Reuter’s two unnamed sources state that after contemplating a buyout Verizon Wireless, its British partner, from Vodafone for the past 10 years, Verizon is now “ready to push aggressively for a deal.” Taking full ownership of Verizon Wireless would give Verizon more flexibility thanks to the wireless company’s cash flow. Verizon currently has the advantage of record low interest rates, as well the current strong performance of its shares, which have risen about 20 percent this year and are currently trading at their highest price in a decade. The company would raise about $50 billion of bank financing, and make up the other $50 billion with its own shares.
Verizon spokesman Bob Varettoni declined to confirm the proposal to Reuters, but noted that Verizon had said earlier this month that it would be a willing buyer of Vodafone’s share of Verizon Wireless.
If Verizon does indeed take Verizon Wireless of Vodafone’s hands, it would fit into Vodafone CEO Vittorio Colao’s strategy for the company, which has been to streamline its assets after years of rapid expansion. Colao has been exploring options for its stake in Verizon Wireless, which makes up 75 percent of Vodafone’s valuation. Selling its Verizon Wireless share to Verizon is just one of Colao’s options. He could also sell Vodafone in its entirety to Verizon, but that seems less likely because of Vodafone’s relatively high valuation. If Vodafone does indeed sell off its Verizon Wireless stake, it could potentially make the company an attractive acquisition for suitors like AT&T.
Continue reading here: Verizon Reportedly Preparing $100B Bid For Vodafone’s Verizon Wireless Stake
Don’t write off Microsoft’s chances in mobile just yet. It may still be struggling to make itself count in the smartphone space but early signs are more promising for Windows plus tablets. Microsoft has gone from having no share of the global tablet OS market in Q1 last year to taking 7.4% one year later, with three million Windows 8 tablets shipped in Q1 2013, according to preliminary figures from Strategy Analytics‘ Global Tablet OS Market Share: Q1 2013 report.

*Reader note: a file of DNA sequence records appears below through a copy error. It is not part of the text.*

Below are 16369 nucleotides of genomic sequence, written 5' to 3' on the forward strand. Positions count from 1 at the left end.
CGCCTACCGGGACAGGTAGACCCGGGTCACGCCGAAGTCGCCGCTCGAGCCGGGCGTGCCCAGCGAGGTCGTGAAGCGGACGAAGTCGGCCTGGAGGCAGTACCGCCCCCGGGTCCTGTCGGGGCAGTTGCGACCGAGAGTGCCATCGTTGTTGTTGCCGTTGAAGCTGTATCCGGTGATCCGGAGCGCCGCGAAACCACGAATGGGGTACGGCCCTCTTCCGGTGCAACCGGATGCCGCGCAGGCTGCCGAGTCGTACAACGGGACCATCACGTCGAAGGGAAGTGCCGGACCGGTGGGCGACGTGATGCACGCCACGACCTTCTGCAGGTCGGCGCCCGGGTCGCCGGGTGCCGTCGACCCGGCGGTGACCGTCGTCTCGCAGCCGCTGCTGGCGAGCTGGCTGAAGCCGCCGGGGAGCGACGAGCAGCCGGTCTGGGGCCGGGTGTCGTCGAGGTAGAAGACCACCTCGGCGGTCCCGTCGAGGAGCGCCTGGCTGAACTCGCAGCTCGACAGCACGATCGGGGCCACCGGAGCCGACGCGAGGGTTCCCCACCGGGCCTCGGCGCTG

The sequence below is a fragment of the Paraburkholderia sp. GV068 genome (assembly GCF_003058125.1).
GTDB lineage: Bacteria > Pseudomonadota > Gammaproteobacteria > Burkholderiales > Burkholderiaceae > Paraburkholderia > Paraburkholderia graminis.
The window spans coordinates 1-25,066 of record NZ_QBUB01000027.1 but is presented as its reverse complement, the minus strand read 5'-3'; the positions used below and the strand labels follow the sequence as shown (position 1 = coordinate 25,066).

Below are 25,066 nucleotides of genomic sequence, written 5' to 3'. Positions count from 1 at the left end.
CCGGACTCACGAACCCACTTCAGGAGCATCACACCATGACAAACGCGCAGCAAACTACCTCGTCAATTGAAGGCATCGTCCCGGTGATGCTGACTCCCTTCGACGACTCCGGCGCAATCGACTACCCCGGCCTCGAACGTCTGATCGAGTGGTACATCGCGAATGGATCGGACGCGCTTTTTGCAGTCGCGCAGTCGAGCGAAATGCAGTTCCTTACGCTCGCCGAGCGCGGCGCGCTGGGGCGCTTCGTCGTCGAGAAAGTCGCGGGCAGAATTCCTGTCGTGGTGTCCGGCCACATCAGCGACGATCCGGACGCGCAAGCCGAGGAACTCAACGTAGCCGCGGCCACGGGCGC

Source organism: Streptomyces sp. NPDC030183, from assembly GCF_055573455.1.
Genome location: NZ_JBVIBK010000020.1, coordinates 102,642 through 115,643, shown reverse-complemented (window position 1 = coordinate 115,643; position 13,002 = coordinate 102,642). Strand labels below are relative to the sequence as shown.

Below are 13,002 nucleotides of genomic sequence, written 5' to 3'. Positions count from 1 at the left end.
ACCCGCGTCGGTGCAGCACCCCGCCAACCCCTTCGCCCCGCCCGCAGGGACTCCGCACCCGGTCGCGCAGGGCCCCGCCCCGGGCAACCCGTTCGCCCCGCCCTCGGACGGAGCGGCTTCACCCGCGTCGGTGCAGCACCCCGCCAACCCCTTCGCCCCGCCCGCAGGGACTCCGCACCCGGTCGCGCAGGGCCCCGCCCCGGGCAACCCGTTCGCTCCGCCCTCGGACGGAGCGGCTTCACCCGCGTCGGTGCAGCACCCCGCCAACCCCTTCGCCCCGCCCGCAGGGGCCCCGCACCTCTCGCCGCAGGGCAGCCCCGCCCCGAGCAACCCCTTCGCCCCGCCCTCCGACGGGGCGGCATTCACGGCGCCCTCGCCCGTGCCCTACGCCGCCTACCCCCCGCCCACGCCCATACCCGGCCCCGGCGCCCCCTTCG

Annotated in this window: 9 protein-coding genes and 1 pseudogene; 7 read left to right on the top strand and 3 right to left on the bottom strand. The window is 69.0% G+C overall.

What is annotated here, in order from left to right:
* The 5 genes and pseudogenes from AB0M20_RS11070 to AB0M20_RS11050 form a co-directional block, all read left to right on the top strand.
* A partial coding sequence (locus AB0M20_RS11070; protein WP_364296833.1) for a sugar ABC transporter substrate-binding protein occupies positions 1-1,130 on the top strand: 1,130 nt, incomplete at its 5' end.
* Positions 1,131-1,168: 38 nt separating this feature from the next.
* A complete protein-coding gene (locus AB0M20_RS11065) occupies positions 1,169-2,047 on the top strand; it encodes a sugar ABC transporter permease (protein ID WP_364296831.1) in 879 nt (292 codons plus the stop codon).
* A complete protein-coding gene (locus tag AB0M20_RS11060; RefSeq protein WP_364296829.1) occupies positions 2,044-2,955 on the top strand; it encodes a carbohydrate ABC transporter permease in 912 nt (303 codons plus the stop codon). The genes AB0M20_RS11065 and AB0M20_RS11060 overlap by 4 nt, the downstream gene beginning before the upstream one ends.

The analyst notes record tablet shipments in the quarter, with global branded tablet shipments reaching an “all-time high” of 40.6 million units in Q1, driven on by year-on-year growth of 117% (vs 146% in Q1 2012).
Microsoft launched Windows 8, its touchscreen-friendly reboot of its desktop OS, last fall – so it’s swung from zero to a 7.4% share in just under half a year. Compare that to the Windows Phone OS, which launched more than two years ago, in fall 2010: Windows Phone took only a 4.1% share in the US smartphone OS market in the three months ending February, according to Kantar figures. Globally, its share is even smaller. Earlier this year ABI Research predicted Windows Phone will end 2013 with around 3% of the worldwide market.
Returning to tablets, compared to the dominant players in the tablet OS market — iOS and Android — Microsoft’s share is still very modest. Strategy Analytics dubs it a “niche” portion, noting that “very limited distribution, a shortage of top tier apps, and confusion in the market, are all holding back shipments”. Microsoft has followed its Windows Phone strategy of paying developers to create apps for Windows 8 but it’s still got work to do in the quality vs quantity stakes. While “confusion in the market” likely refers to Microsoft’s decision to offer two flavours of tablet OS (Windows RT/Windows 8).
According to Strategy Analytics’ figures, Apple retains its lead in the tablet OS space, with a 48.2% share in Q1 vs a “robust” 43.4% for Android on 19.5 million and 17.6 million unit shipments respectively. Apple’s tablet lead over Android is shrinking considerably, dropping to under half the market from 63.1% in the year ago quarter when Android took just over a third (34.2%).
The analyst described Apple’s performance as “solid”, helped by its first full quarter with the iPad mini in its tablet portfolio. But Android is growing fastest, with global branded Android tablet shipments increasing 177% annually in the quarter. Add in budget white box tablets and Android becomes the market leader, taking a 52% share of the total tablet market while iOS slips to 41%.